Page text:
Patrick M. Howard

Patrick M. Howard

Gamedev, Rustacean

© 2020

Adventuring into the world of games in Rust

So I have had experience in developing in a couple different environments now at this point. Most of my Computer Science classes use C++, my internship/job uses C# for all their work, and I’ve used a couple different languages for other personal projects and the such.

Personally I have not been a fan of C++, for me its not so much the language (though the language does have many flaws). I’ve found that the general feeling of hostility within the community has driven me away.

Then I encountered Rust: A systems-programming language with type-safety in mind.

Reading through the Rust Book, then exploring Rustlings, and now reading through the docs. I find that Rust is an exciting language to be learning. The design of Rust uses a lot of patterns used in functional programming (things such as pattern matching) as well as some object oriented designs (Structs). Rust also adds in its own flair with some interesting features, such as traits, object lifetimes, and ownership.

Not only do I really like the language and how Rust works, I am already incredibly fond of the Rust community. Everyone that I’ve interacted with thus far has been genuinely excited about the language and want to share it with others. Something I found when programming in Ruby in my early days, but lost track of when I got into C++.

A shortlist of why Rust is a great programming language for games.

  • Games are some of the most stateful pieces of software you’ll ever know. However, using functional programming in games can help with the underlying codebase and may improve performance.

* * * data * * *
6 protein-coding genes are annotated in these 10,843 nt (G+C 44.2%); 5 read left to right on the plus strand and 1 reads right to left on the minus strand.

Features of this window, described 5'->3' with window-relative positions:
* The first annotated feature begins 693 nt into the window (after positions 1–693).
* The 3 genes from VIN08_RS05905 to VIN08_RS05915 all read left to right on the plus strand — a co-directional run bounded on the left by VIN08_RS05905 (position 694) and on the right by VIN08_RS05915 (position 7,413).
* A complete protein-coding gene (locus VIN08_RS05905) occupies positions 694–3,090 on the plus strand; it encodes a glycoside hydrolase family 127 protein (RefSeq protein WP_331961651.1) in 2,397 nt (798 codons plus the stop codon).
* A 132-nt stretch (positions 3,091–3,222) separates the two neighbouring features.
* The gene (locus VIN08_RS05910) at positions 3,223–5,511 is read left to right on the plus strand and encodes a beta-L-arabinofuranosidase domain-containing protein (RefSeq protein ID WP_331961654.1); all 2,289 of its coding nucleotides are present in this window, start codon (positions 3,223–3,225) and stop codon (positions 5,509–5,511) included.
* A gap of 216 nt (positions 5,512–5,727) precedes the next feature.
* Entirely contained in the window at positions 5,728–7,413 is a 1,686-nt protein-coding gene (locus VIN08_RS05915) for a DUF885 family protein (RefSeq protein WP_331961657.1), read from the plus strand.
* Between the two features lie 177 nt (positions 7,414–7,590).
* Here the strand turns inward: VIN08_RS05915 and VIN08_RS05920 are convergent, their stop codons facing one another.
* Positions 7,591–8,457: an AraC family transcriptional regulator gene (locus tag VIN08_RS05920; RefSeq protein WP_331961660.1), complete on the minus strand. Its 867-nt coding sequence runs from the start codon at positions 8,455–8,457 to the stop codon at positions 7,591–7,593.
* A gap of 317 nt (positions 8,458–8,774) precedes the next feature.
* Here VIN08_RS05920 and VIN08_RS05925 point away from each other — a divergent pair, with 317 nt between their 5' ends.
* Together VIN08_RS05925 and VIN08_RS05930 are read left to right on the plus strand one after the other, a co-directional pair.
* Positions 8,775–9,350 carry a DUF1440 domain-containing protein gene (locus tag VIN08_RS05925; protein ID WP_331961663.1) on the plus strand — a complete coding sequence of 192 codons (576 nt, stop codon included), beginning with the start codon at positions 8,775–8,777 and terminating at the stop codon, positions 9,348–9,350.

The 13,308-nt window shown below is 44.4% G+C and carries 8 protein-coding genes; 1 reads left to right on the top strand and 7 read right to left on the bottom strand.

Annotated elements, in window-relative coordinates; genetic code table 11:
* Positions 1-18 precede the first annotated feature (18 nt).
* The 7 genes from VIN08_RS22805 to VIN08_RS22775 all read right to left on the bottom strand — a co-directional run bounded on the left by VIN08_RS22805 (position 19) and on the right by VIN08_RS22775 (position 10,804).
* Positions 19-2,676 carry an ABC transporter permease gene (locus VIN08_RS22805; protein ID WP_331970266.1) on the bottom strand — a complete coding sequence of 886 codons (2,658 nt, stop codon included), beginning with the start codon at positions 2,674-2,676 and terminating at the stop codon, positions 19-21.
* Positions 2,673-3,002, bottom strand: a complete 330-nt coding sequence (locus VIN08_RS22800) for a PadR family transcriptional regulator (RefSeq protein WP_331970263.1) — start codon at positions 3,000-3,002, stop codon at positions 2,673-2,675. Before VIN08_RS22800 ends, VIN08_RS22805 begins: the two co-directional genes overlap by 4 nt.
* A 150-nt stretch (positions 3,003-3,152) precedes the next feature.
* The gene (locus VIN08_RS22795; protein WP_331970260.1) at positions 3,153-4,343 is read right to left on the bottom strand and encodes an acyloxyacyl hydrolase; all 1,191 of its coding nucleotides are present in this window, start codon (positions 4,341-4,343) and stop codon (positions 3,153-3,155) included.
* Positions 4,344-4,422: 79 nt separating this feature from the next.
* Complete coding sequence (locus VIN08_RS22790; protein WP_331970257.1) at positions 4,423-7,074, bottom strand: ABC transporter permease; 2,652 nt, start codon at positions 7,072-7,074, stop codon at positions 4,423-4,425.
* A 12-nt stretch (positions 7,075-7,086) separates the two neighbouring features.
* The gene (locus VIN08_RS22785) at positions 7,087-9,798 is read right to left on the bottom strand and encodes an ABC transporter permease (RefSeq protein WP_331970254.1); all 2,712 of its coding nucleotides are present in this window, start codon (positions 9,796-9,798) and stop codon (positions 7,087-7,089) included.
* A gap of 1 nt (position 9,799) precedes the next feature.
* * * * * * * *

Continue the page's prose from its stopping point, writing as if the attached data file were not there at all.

• Immutability is default unless specified with the mut.
  • The concept of null doesn’t exist in Rust. Which is a great thing as null can lead to undefined behavior. Rust requires us to handle the possibility that something our code expects, isn’t there.
  • Rust is type safe, no unexpected implicit typecasting is being made.

Theres just one thing…

As with most things with Rust, its quite young. So things are still evolving and changing.

That being said…

A lot of work in the Rust-Gamedev community has been taking place, and a lot of it is pretty impressive. Many Rustaceans are really passionate about the language and are constantly working on little projects. Just talk to anyone in the official Rust-Lang Discord channel.

Great, so where can I start?

So I’ve only gotten started into game development in the Rust realm. I’m also doing some work with a indie game dev/startup that uses C#, but there are some great resources available. I started my own journey into games in Rust at the aptly named Are We Game Yet? site. Lately, I’ve been following along with Tomas Sedovic’s “A Rougelike in Rust” tutorial, which adapts the Python+libtcod tutorial for Rust (with some Rusty changes)

Amethyst is a full 2D/3D game engine built using Rust. It uses the Entity-Component-System (Or ECS) to build data driven games and has a great book that comes along with in-depth documentation. It also uses Vulkan GL primarily (or Metal for Mac), which has been really exciting to play with as well.

Overall, while things are still relatively new in developing games in Rust I believe that Rust can serve as a great alternative to languages such as C++ in the field of game devleopment.